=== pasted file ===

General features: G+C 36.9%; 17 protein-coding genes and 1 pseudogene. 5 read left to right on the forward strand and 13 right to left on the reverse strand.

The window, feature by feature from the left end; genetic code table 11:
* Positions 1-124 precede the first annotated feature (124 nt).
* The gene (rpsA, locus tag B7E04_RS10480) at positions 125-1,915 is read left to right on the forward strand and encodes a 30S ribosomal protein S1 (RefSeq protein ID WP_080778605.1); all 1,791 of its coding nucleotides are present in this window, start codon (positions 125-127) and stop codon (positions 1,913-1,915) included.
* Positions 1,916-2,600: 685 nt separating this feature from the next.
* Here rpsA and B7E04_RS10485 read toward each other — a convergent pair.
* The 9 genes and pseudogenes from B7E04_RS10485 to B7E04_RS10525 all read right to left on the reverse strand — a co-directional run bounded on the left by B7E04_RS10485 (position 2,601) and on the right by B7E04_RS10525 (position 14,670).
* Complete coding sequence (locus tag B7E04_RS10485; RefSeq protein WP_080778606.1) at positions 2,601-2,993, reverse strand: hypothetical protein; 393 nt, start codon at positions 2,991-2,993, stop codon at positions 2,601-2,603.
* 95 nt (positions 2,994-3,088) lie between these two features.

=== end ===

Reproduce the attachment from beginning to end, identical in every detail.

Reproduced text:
General features: G+C 36.9%; 17 protein-coding genes and 1 pseudogene. 5 read left to right on the forward strand and 13 right to left on the reverse strand.

The window, feature by feature from the left end; genetic code table 11:
* Positions 1-124 precede the first annotated feature (124 nt).
* The gene (rpsA, locus tag B7E04_RS10480) at positions 125-1,915 is read left to right on the forward strand and encodes a 30S ribosomal protein S1 (RefSeq protein ID WP_080778605.1); all 1,791 of its coding nucleotides are present in this window, start codon (positions 125-127) and stop codon (positions 1,913-1,915) included.
* Positions 1,916-2,600: 685 nt separating this feature from the next.
* Here rpsA and B7E04_RS10485 read toward each other — a convergent pair.
* The 9 genes and pseudogenes from B7E04_RS10485 to B7E04_RS10525 all read right to left on the reverse strand — a co-directional run bounded on the left by B7E04_RS10485 (position 2,601) and on the right by B7E04_RS10525 (position 14,670).
* Complete coding sequence (locus tag B7E04_RS10485; RefSeq protein WP_080778606.1) at positions 2,601-2,993, reverse strand: hypothetical protein; 393 nt, start codon at positions 2,991-2,993, stop codon at positions 2,601-2,603.
* 95 nt (positions 2,994-3,088) lie between these two features.